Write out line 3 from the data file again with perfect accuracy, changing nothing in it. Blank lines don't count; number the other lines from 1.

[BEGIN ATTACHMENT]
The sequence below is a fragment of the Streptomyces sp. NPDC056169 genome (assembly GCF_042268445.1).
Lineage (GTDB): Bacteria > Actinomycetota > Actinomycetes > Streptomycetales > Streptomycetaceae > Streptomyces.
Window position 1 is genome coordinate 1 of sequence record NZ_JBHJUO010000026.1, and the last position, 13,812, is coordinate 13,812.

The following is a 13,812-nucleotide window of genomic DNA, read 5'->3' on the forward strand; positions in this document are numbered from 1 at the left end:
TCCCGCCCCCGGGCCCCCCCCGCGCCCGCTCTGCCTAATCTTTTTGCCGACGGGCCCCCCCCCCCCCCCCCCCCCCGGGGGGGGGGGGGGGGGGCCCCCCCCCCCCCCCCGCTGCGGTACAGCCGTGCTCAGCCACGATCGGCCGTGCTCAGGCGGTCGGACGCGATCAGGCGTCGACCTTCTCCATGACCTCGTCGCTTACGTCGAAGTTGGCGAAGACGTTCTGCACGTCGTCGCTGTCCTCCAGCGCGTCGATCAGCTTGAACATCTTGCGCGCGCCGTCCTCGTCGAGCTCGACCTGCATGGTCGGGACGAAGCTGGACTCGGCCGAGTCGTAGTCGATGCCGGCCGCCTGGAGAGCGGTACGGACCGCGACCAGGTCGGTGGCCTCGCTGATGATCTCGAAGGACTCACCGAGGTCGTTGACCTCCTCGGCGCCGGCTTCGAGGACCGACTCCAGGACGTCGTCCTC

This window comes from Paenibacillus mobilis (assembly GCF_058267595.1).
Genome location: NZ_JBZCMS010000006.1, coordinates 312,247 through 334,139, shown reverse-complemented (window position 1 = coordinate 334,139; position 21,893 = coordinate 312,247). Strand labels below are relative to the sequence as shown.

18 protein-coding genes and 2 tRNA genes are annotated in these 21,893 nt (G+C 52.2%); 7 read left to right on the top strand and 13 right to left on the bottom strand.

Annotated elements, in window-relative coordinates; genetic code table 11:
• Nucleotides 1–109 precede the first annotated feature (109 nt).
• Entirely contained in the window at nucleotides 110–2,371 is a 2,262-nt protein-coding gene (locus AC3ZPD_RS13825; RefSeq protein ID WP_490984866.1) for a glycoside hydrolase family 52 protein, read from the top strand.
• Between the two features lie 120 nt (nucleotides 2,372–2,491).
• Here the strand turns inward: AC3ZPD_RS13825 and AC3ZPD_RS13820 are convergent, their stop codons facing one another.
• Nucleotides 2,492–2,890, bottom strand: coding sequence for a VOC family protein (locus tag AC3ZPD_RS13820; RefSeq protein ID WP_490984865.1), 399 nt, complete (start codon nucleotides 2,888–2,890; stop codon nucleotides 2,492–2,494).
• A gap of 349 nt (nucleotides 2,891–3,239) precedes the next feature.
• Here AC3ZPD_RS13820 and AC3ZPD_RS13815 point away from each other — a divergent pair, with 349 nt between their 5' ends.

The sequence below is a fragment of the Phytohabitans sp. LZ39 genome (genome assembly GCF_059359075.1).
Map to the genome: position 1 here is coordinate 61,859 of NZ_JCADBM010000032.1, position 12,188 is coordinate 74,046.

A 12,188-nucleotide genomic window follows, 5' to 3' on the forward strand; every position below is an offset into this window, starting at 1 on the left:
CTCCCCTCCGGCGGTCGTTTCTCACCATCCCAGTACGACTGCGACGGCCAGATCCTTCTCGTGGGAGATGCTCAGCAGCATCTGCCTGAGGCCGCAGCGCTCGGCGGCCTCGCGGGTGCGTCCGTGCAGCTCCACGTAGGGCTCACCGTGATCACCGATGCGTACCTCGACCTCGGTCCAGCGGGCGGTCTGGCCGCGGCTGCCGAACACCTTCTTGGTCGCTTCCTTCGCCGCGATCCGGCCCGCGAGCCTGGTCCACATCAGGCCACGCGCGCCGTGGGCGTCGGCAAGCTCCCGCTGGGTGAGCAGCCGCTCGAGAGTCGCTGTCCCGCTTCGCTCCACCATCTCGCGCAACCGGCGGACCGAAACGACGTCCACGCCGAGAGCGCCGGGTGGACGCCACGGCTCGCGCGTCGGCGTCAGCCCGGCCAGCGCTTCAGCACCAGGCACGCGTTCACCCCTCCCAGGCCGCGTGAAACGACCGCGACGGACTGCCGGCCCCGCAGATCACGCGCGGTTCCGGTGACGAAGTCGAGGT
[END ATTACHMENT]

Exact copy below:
Window position 1 is genome coordinate 1 of sequence record NZ_JBHJUO010000026.1, and the last position, 13,812, is coordinate 13,812.